2. E-PRTR Regulation: state of play

Implementation of the E-PRTR Regulation is dependent on coordinated EU-level actions taken by the European Commission and European Environment Agency (EEA), and on national measures.

Member State responses to Article 16 implementation questions are available on the EEA’s reporting obligations database 6 . These responses are analysed in the supporting study to the E-PRTR evaluation 7 . The key observations about implementing the E-PRTR Regulation appear below.

2.1 E-PRTR website

Since it began receiving data from Member States in 2007, the E-PRTR website has become the definitive source of yearly information on emissions from Europe’s major industrial activities. This environmental information is published free on an interactive website 8 hosted and maintained by the EEA.

Data on key pollutants are provided by operators of some 30 000 industrial facilities and held on the E-PRTR. They cover 65 economic activities from the main industrial sectors 9 defined in the Regulation. These industrial sectors are closely (but not exactly) aligned to the list of activities regulated under the Industrial Emissions Directive (IED) 10 .

For each facility, operators provide annual information on the quantity of pollutants released to air, water and land, together with off-site transfers of waste and of pollutants in waste water. The best available data are reported to the E-PRTR. They may come from measurements, calculations or estimations, and they cover all releases – deliberate, accidental, routine or non-routine.

Emission data cover 91 key pollutants, including heavy metals, pesticides, greenhouse gases and dioxins. To concentrate on the largest emission sources, reporting is restricted to facilities where stated emission thresholds are exceeded.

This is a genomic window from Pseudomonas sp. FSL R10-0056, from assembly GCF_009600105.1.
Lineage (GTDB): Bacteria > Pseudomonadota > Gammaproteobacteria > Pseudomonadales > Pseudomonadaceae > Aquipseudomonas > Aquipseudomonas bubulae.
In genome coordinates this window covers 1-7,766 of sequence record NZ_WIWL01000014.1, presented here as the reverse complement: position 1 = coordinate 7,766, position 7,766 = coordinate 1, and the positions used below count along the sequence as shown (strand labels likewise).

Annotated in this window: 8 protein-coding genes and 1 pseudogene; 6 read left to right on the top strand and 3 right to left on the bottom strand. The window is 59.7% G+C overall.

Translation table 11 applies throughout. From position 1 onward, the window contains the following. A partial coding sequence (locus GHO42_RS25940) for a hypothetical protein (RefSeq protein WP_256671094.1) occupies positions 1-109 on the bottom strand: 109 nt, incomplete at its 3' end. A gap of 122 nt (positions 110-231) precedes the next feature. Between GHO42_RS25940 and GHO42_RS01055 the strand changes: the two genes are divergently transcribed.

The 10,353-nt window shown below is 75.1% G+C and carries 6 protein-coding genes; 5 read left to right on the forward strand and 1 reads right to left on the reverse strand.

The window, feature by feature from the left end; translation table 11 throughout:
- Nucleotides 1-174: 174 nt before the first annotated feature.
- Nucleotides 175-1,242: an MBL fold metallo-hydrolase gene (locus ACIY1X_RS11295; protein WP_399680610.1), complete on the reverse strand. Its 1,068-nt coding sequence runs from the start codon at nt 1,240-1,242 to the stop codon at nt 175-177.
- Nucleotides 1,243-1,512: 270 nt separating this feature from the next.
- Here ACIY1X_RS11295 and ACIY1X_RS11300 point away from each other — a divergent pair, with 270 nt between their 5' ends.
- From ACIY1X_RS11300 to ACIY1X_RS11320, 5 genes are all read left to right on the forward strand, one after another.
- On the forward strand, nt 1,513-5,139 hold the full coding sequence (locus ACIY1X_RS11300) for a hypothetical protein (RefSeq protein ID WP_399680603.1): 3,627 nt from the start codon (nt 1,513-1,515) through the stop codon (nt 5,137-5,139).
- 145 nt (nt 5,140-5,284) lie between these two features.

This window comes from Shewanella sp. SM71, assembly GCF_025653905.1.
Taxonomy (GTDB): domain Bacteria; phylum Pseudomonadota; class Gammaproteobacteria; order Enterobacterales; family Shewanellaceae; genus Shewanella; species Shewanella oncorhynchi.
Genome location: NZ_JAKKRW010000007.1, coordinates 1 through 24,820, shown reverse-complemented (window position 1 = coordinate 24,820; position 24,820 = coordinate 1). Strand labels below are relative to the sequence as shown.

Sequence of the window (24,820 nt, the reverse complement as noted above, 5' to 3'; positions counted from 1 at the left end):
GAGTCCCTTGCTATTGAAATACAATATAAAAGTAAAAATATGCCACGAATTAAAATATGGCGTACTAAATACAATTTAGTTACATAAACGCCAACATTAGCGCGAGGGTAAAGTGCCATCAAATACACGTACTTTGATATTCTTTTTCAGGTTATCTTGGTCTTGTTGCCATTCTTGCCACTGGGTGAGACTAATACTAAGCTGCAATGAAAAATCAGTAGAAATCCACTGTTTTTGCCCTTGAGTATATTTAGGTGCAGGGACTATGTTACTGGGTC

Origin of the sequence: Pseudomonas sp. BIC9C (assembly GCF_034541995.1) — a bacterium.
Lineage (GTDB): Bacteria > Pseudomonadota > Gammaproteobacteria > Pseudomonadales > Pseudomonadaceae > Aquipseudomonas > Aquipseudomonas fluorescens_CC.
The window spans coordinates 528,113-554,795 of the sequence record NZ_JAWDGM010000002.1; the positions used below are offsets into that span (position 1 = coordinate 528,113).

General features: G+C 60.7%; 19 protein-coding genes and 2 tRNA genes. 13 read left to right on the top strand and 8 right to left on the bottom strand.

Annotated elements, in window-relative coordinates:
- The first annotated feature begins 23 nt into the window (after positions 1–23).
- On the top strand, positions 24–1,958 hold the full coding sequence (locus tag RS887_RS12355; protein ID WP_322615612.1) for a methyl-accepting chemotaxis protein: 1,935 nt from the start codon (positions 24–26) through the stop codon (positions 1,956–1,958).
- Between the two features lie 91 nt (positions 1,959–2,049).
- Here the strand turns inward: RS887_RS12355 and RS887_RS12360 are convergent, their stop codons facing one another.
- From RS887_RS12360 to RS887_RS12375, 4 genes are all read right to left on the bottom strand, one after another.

In addition to these core datasets, which cover the main point sources of pollution, the E-PRTR also contains spatially disaggregated data on releases from diffuse (i.e. non-point) sources.

The E-PRTR website and its associated search tools have been designed to make access as easy as possible. As a result, E-PRTR website visitors are both numerous (with an average of 242 sessions per day) and varied (including public services, private enterprises and the general public).

2.2 Commission guidance

To help Member States implement the E-PRTR consistently, in 2006 the Commission published a guidance document explaining who should report, what they should report, and how they should submit the data. It also includes an indicative list of sectors and pollutants for which data reporting is expected.

While extremely useful in the reporting process, the guidance is now 11 years old and the time has come to update it. This would involve both refining the existing issues covered by the guidance and addressing implementation questions and experiences that have arisen since it was first published.

2.3 Member State implementation

All EU Member States have implemented the E-PRTR Regulation. As the Regulation is of interest to the European Economic Area, it has also been implemented in Norway, Iceland and Liechtenstein. Add to this the data reported by Switzerland and Serbia, and the Regulation enjoys unanticipated but useful additional geographical coverage.